Languages of the Tibeto-Burman language family (including Sinitic) are spoken in south-East Asian, notably in China, Vietnam, Burma, Thailand, Laos, India, Bhutan, Nepal, and Pakistan. With over 1.5 billion speakers, Tibeto-Burman is the largest language family in the world. Most Tibeto-Burman languages are currently under-researched. As a result of globalization, many Tibeto-Burman languages are rapidly becoming endangered and urgently require documentation. Due to the scarcity of data, major questions concerning Tibeto-Burman, such as its historical development, subgrouping and reconstruction are presently unresolved.

Main goal of the project is to create a joint online database of Tibeto-Burman languages and to continue documentation of endangered Tibeto-Burman languages in China in cooperation with researchers in the IIAS, Leiden University. This project will further expand the database up to 400 Tibeto-Burman languages in China and the Subcontinent, with combines existing lexical database (maintained by the IEA, CASS since 1998) under one unified standard and enables historical reconstructions and multi-leveled studies on Tibeto-Burman. Descriptive grammars and dictionaries of Tibeto-Burman languages in China will be also compiled.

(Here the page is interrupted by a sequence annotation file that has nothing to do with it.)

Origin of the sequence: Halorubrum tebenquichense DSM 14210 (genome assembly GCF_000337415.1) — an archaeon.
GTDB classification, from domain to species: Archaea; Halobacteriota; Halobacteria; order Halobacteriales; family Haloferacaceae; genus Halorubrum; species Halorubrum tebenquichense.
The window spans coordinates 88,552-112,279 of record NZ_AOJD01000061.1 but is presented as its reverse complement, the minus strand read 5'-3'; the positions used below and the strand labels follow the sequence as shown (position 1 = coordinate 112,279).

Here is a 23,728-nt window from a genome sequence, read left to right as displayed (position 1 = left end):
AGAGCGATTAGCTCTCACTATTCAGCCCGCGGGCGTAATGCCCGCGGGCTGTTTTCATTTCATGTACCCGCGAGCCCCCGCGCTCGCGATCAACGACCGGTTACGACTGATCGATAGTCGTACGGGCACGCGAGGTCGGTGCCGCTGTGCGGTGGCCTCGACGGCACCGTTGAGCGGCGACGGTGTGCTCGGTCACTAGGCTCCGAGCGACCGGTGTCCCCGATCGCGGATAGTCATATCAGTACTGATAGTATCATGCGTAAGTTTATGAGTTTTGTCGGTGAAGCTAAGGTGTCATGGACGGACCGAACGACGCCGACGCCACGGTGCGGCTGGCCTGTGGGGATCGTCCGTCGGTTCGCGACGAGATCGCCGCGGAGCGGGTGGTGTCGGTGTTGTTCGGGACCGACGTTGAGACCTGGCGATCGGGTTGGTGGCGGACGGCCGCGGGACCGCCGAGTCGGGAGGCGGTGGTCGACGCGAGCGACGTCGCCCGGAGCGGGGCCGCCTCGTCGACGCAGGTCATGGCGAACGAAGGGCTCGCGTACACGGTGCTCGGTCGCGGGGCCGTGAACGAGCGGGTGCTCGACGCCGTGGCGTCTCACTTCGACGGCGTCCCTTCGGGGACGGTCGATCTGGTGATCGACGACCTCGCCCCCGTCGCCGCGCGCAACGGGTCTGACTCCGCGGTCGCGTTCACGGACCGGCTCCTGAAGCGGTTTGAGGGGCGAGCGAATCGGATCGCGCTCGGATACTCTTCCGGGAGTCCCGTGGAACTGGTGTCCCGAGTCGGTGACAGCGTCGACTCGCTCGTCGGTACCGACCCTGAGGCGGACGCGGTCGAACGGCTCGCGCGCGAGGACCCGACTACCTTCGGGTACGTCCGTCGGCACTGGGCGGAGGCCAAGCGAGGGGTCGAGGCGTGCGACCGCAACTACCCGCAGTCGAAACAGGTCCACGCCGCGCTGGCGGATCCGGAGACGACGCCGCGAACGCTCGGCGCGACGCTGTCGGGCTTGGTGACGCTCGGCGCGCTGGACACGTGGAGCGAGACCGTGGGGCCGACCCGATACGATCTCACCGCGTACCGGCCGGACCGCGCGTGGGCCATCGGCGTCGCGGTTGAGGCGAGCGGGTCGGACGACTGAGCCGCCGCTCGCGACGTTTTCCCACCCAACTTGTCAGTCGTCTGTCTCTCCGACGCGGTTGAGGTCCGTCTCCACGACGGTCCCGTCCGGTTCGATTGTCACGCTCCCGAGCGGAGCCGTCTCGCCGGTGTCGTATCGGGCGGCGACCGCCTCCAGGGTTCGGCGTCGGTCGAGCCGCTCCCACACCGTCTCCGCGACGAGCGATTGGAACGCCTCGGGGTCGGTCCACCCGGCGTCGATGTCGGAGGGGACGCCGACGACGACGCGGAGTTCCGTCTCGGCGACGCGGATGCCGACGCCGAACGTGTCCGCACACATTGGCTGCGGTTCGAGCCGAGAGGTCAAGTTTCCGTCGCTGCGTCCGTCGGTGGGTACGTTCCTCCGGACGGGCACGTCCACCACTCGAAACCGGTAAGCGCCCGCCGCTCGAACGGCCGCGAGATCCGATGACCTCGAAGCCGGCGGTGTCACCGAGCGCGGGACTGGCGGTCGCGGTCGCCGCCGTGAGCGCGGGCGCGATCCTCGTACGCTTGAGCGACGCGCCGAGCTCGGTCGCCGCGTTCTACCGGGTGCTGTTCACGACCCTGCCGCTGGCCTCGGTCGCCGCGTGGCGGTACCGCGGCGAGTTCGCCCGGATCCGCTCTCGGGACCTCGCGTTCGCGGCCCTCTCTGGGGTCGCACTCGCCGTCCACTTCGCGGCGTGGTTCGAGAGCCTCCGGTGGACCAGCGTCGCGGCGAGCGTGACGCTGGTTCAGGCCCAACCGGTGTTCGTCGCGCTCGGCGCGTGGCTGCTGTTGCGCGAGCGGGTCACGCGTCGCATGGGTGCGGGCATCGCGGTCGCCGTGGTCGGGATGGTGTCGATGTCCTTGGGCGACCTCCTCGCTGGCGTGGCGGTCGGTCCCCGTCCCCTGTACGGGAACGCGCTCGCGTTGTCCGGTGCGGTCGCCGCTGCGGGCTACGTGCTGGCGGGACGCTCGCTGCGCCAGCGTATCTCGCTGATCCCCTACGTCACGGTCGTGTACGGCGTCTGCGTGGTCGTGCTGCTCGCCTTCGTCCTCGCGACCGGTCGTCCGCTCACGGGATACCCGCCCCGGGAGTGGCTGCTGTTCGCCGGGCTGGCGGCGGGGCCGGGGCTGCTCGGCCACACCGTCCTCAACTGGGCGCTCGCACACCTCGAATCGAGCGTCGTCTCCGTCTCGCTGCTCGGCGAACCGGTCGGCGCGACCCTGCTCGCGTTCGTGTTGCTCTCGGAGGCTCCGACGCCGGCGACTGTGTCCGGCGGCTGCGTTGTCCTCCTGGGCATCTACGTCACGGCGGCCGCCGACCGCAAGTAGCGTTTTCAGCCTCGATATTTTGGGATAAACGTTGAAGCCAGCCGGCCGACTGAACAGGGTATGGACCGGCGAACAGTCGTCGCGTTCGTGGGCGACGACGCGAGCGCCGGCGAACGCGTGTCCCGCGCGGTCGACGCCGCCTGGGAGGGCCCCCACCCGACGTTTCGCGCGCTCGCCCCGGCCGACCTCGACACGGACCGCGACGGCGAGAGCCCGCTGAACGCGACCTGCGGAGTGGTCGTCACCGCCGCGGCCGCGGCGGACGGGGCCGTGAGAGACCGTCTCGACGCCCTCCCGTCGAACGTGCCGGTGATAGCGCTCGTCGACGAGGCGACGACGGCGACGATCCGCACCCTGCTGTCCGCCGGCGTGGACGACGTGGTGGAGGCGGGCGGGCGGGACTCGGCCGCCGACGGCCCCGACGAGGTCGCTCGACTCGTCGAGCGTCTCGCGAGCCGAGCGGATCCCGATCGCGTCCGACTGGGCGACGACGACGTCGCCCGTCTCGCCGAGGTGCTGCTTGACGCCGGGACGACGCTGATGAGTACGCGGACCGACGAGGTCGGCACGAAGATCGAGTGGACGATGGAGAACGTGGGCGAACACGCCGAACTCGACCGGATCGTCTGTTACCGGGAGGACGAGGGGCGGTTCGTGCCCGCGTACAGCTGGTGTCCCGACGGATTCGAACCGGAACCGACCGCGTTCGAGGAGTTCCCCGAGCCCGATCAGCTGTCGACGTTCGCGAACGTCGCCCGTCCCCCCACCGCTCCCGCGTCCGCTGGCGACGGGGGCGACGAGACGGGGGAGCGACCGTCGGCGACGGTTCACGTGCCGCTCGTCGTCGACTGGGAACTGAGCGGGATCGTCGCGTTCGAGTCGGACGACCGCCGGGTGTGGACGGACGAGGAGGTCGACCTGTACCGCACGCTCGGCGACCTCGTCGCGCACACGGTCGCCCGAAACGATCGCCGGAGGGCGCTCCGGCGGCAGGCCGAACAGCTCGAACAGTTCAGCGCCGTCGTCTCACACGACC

The joint database will eventually serve as foundation for a new classification of Tibeto-Burman languages. Besides preservation of endangered language data, this database to give balanced and well-documented answers to currently debated questions of historical development, subgrouping and reconstruction within Tibeto-Burman.

My work in the IIAS is to collect and sort out Tibeto-Burman language data from languages spoken in India, Nepal, Bhutan, Sikkim, Burma and Thailand) so that each branch of Tibeto-Burman will be represented by a considerable number of representative languages and dialects.